Not parallel here 

Properly adjusted here 

Now that it has been in use since we schooled at FHP, he has a complaint about the drop noseband. I'm not sure what it is because I can't find a rubbed spot, but as I go to do it up he flips his nose each time. It may honestly be pulling/trapping his whiskers, because I got the same reaction when I test pulled on a few whiskers... I'm not sure how we'll address this one. I have been tightening it to the point where I can slide two fingers underneath of it still, so I don't think it is overtightening. He does feel mostly fantastic in the combo though and usually produces a soft white foam on the bit. I'll continue brain storming on the noseband and testing out different ways to adjust it. In the mean time I do enjoy looking at his face more in this bridle than I did in the poorly fitted Bobby's Bridle. And fortunately I sold the micklem, the bobby's bridle, a sheet I'd hardly used, and a few other random things on FB marketplace, so I didn't end up actually "spending" that much on the new bit/bridle. 

Dressage saddle woes up next...

Friday, November 12, 2021

Jekyll and Hyde

Title probably how Yoshi was referring to me on Tuesday...

Ms. GY and I went trail riding that morning at Watermelon Pond Wildlife Environmental Area It was SO LOVELY. It was in the high 60's, she brought Mr. GY's OTTB. Both horses were absolutely amazing. They moseyed along on a loose rein most of the time with one tiny spook from each of them over two separate things. They trotted together - side by side when it allowed, and one in front when the trail was too narrow. They also cantered like perfect gentlemen, her horse not caring when Yoshi got a little close, and Yoshi staying politely behind him for the most part. When Yoshi led he was a little bit sucked back/cautious, but he still showed no hesitation going forward. 

Smiling about the beautiful day in front of watermelon pond

The trails are mostly sand and mostly in the sun. It was perfect for us because it was cooler and it rained a TON last week, so the sand was still pretty hard packed. I could see how on the trails closer to the entrance that are more travelled the sand could get pretty deep if it hadn't rained in a while. Watermelon Pond was quite high due to all the rain, and we did cross a couple of puddles in the path, good practice for them. There were a few gentle hills that we went up as well. We rode for almost two hours. I forgot to turn on my Garmin, but I know we covered some distance because we had two pretty long canter stretches, four nice trots, and the boys were both walking BIG the whole time. 

When we got back home, I hosed Yoshi's sweat off and decided I was going to clip him. He's been a bit out of kitty minutes since arriving home. Shortly after we got home Monday he had to stand for the farrier. He was still good, but did a lot more dancing than normal and the second the farrier wasn't actively working on him started pawing. I had already nixed clipping him that day, figuring he needed some time to play bitey face with his friends and run around. But I really wanted to get the hair off of him, so Tuesday I was committed. He has been completely fine with clippers places other than his ears when I've run them next to him. He has tolerated his legs getting done just fine. However, I had not had occasion to actually put the clippers on him and clip other places... yeah... He is the world's most ticklish horse. We came to an agreement on standing still, but I could not stop his muscle twitching. I had put tape on him for a high trace clip, but the constant muscle flicking/twitching quickly removed that. I pulled out the dormosedan gel after a 10 minute struggle and then cleaned tack while that kicked in.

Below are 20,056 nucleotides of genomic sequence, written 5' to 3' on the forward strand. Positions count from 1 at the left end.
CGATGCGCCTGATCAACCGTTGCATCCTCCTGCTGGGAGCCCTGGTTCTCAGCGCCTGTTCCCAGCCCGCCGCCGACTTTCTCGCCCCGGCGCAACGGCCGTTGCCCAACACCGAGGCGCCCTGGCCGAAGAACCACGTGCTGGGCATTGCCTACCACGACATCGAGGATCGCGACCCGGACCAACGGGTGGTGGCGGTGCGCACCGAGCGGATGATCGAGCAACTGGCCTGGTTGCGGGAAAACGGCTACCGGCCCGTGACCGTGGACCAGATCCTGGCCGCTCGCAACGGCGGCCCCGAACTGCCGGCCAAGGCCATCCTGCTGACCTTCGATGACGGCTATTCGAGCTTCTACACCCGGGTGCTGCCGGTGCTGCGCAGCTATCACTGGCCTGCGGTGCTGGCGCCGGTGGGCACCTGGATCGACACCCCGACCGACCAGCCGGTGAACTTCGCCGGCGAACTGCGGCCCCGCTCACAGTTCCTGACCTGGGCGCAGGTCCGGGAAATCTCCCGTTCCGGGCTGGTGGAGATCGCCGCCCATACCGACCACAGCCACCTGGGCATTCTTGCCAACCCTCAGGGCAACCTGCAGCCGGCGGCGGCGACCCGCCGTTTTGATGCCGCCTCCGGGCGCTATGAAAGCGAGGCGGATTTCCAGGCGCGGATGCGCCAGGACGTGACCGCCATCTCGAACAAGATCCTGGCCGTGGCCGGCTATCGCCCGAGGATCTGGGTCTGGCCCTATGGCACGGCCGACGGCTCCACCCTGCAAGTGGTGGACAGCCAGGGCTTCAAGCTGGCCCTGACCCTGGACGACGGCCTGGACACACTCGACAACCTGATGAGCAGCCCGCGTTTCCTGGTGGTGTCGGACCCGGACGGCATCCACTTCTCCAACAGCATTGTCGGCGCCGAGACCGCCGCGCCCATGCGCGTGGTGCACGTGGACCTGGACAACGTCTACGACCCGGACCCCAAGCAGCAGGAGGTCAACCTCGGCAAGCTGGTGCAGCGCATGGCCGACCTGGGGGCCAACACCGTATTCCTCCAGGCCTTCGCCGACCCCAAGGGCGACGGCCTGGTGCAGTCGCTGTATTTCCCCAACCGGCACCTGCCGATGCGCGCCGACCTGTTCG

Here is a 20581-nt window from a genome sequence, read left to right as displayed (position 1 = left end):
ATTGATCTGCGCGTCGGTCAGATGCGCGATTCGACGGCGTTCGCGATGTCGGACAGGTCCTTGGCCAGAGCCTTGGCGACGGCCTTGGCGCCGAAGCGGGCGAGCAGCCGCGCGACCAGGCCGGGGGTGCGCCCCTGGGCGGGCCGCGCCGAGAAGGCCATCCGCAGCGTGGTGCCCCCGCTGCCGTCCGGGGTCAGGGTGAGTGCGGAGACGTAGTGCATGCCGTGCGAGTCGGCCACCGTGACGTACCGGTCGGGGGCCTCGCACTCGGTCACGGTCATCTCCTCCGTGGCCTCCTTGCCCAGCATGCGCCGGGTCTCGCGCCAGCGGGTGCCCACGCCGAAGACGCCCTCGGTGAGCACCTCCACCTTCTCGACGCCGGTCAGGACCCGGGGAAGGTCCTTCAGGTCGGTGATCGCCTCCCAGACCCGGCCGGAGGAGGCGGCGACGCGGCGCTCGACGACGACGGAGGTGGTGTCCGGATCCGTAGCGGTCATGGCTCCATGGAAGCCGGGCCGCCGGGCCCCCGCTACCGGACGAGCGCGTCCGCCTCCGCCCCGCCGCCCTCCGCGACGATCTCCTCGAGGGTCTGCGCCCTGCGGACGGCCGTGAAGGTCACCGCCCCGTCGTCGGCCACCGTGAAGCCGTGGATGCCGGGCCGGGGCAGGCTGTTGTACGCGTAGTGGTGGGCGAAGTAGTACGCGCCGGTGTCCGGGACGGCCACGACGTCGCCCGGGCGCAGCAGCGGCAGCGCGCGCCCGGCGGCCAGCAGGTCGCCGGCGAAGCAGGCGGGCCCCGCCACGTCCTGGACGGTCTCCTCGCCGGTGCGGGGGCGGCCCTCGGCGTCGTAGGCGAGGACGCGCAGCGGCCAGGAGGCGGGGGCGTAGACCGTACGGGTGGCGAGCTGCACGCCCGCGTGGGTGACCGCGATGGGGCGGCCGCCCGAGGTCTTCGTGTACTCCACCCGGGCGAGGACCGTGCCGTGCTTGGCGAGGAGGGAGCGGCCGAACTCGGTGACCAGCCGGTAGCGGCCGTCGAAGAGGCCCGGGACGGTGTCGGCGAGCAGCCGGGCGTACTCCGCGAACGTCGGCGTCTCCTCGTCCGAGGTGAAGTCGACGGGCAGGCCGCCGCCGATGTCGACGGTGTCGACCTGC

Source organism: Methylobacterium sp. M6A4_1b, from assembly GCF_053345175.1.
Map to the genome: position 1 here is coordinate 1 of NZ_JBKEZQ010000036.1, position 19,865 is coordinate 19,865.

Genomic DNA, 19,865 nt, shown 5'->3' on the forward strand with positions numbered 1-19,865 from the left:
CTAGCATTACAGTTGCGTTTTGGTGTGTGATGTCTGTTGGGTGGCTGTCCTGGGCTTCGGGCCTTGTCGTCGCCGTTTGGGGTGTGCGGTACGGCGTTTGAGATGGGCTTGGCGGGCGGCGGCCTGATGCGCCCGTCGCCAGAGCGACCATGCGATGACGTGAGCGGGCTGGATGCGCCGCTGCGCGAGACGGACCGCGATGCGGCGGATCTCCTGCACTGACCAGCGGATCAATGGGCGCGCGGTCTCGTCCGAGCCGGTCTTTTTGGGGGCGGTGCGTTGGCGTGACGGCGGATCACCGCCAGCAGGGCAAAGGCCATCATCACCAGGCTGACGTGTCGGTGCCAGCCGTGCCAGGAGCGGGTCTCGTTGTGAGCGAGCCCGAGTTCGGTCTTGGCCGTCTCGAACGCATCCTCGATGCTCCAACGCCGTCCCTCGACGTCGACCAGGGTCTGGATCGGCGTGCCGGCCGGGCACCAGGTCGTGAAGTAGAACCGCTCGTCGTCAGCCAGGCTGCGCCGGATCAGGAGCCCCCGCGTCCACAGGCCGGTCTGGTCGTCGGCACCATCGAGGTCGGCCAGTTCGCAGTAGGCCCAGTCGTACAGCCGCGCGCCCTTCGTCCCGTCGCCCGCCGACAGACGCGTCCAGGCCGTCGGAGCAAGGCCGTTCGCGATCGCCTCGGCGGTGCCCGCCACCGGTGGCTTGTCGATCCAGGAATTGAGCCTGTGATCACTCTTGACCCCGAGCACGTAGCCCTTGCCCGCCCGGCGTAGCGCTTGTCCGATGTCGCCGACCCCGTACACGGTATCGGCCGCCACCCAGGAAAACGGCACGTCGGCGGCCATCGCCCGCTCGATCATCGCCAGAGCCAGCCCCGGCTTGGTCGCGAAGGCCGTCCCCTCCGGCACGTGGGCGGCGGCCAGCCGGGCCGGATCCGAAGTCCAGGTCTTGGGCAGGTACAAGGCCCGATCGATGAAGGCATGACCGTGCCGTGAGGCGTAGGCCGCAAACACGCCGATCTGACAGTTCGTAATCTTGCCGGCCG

Regrouping after 1.5 mL (half his body weight dose, but he was a light weight for his teeth), I could get more done, but he was still SO tickly in his girth area and even on his jugular groove. I got the left side done pretty well, but we both kinda ran out of patience for the right side. Because he had flicked my tape off, I ended up using the saddle pad to draw a straight line across his back. This worked fine on the left, but on the right he cocked his hind leg and I didn't realize the effect this would have on the straightness of his saddle pad. So the right side climbs from the shoulder towards the hip in a diagonal line. Which meant I clipped a lot more of his butt to keep it even. And there are also more clipper tracks because we were both getting impatient.

This is the better side.. his face sums it up

Soooo much higher up on this side...

I basically could only do his girth area on both sides by hovering the clippers just off his skin. It is what it is... I told JT I understood if she didn't want to be seen in public with me for the next couple weeks. Also I am quite glad I did this a full month before we plan on showing next. I don't know if he's going to get another clip this winter, but if he does we're taking it all off and getting a full tube of dormosedan prior to starting!